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Ramchandra Guha on how Gandhi outgrew his Gujarati bania 'parochialism'

By Rajiv Shah
More than a fortnight ago, prominent historian Ramchandra Guha, who calls himself Gandhi scholar and not a Gandhian, came to Ahmedabad. While I was part of a small group of persons who met him at lunch, his lecture on Gandhi in the evening, where he sought to interpret what swaraj meant to Gandhi, surely, interested the selected audience that had been called to listen to him.
Organized by well-known Gujarat High Court lawyer-activist Anand Yagnik, and moderated by political scientist Sharik Laliwala, what attracted me immediately, as the lecture ended, was the short, around three-minute intervention by Kartikeya Sarabhai, one of the trustees of Gandhi Ashram.
Kartikeya’s main aim was to reply to Yagnik’s introductory remarks, as to why were the trustees of Gandhi Ashram and Gandhi Vidyapeeth – two of Ahmedabad’s top Gandhian institutions – silent when protesters against the Citizenship Amendment Act (CAA) were summarily detained in the city at the drop of a hat.
Kartikeya, who happens to be the son of the Father of India’s Space Programme, Vikram Sarabhai, began by asserting that “each institute has its own function and purpose”, underlining, their job as Gandhi Ashram trustees was “not to speak” but to “let people explore Gandhi”.
Kartikeya tried to explain by giving the example of an exhibition at the Ashram, where a question was posed as to whether Gandhi was parochial in selecting Ahmedabad. “The answer was not written by anyone, but in Gandhi’s own words”, he said, adding, “The role of the Ashram is to create a forum where people get well-preserved and unedited material on Gandhi…”
Kartikeya continued, “The Ashram does not feel that it can speak at the Gandhi Ashram”, adding, none in Gandhi Ashram or Gandhi Vidyapeeth, he or Elaben Bhatt (Vidyapeeth chancellor) or others, was so arrogant as to speak out on behalf of the Ashram, because “Gandhi Ashram is as much your Gandhi Ashram as mine or someone else’s…” He concluded by exhorting critics not to “trash institutions which have specific functions.”
Kartikeya Sarabhai intervening
I was a little amused by Kartikeya’s explanation. I wondered: If Gandhi Ashram’s job is to only provide people with “unedited” material on Gandhi, why is it that it is known to have displayed expensive looking panels singing paeans to Prime Minister Narendra Modi?
Anand Sahay, a Delhi-based senior journalist, was on a visit to Ahmedabad in late 2017, and he went to Gandhi Ashram. One meeting he, he wondering whether anyone had notice “lavish praise” on the Modi government’s trademark programmes which, experts believe, had fetched little by way of positive result for the country.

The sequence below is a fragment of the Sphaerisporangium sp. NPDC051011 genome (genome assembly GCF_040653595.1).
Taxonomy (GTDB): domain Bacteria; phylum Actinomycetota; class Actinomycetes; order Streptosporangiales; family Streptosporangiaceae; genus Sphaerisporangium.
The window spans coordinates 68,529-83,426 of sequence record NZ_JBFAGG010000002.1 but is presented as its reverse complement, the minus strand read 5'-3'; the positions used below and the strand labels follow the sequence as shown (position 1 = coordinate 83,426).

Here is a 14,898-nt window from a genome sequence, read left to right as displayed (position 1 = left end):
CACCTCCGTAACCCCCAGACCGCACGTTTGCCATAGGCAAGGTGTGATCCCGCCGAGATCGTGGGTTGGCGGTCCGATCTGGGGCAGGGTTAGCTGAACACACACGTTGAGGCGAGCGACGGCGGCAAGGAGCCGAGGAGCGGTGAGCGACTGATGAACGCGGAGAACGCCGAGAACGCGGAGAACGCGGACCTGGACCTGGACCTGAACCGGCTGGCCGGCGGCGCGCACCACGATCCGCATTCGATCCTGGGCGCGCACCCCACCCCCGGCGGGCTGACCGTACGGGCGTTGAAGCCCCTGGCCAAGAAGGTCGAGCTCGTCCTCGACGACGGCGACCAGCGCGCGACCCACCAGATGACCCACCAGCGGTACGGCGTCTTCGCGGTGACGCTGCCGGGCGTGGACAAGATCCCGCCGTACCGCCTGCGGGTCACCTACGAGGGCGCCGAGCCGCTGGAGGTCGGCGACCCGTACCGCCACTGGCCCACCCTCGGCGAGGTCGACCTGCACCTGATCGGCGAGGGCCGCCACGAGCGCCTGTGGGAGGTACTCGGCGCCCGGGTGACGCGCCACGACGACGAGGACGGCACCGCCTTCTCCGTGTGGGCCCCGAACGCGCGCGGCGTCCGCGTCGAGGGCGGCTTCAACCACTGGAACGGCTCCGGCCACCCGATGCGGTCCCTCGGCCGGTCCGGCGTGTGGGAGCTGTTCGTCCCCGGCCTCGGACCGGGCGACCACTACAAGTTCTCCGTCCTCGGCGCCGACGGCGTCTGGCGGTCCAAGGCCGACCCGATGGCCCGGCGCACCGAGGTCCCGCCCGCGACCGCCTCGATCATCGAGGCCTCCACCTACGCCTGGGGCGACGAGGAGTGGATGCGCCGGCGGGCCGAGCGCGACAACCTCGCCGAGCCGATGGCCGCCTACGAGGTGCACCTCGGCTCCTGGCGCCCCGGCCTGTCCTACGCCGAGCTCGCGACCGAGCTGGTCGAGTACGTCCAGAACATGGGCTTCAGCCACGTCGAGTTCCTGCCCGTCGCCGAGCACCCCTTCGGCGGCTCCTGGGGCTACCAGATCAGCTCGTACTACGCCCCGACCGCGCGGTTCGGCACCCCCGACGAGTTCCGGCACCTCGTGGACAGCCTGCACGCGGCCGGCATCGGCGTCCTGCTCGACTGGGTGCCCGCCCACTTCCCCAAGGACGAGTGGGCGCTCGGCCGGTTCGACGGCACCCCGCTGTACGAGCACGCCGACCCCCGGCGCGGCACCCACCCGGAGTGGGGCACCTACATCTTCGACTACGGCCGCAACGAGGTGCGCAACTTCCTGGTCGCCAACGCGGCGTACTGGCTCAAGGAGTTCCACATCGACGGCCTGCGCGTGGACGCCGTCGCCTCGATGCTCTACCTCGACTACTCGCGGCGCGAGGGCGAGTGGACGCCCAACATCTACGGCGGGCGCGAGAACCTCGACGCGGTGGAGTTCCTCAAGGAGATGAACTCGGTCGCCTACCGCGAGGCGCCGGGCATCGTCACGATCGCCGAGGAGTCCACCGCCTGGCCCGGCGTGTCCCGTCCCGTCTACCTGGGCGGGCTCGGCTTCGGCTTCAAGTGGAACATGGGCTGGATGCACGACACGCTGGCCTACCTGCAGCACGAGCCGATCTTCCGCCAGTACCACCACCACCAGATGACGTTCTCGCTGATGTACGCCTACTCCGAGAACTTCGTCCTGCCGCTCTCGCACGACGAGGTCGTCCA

These panels, he wrote, stood next to “mounted rare photographs on Gandhi’s life with appropriate annotations in a series of rooms”, all of which “lead to an open verandah where the Modi panels stood”. Complained a recent visitor, "Modi is still very prominently seen in many photographs displayed in Gandhi Ashram."
Guha, amidst a huge applause, told Kartikeya that he knew those in the Gandhian institutions were doing “amazing” work, but he would still say that “since May 2014 you should have kept our Prime Minister at arm’s length”, noting, “By you I mean Ashram’s trustees collectively.”
Wanting a future historian to document how much love Modi had for Gandhi and the Gandhi Ashram before May 2014, Guha continued, he felt “aesthetic distaste, when every foreign minister, including many dictators, are taken there and shown around.” He added, “I feel the Prime Minister has misused Gandhi’s name to promote himself.”
During his lecture, titled “What would Gandhi make of India Today”, I found, on one hand Guha was also seeking to critique Gandhians who had reduced Gandhi into a ritual (eating vegetarian food, wearing khadi, spinning charkha etc.), and, on the other, left-wingers like Arundhati Roy and quite a few Dalit scholars, who are known for their view that Gandhi didn’t want caste system abolished.
Guha said, way back in 1922, the year he was arrested for the first time in India, Gandhi created a “wonderful image” of swaraj, by pointing out that it had four pillars: Removal of untouchability, manufacture of khaddar, Hindu-Muslim unity, cultivation of non-violence. Gandhi said, these “are not measures of a temporary nature”, adding, “They are the four pillars on which the structure of swaraj must forever rest. Take away any of these pillars, and we will top it out.”
Guha interpreted the four pillars, giving them a broader meaning. The first vision is the removal of untouchability. “I am going to use this terms for social justice; not just abolition of caste distinction, but also abolition of gender distinction”, he said, adding, “When Gandhi talks of Hindu-Muslim unity, we should understand it more broadly as pluralism of all kinds, including of language and race.”
Panels on display in Gandhi Ashram
As for khaddar, he was talking about the vital importance of economic self-reliance and his commitment to environmental sustainability, pointing out how western industrialization was keeping the world in chains.
And as for his absolute commitment to non-violence, it came in South Africa, especially on September 11, 1906, when he, leading Indians, challenged racist laws in South Africa. Returning to India in ship, he wrote about why non-violence was necessary to fight discrimination and oppression. According to Guha, this was “the most brilliant statement of why non-violence is not just morally efficacious aspect of political resistance, but also the most sustainable in the long run.”
Pointing towards how Gandhi’s mind mind expanded, whether on religion or gender, Guha gave a glimpse of what drove him. He said, Gandhi was “an utterly mediocre student”, quoting a former headmaster of the King Alfred School Rajkot, now Mahatma Gandhi Memorial School, where Gandhi studied, as revealing in his early 1960s book that Gandhi ranked 424th out of 800 students in matriculation, and he scored 44.5% in Gujarati, and 45% in English.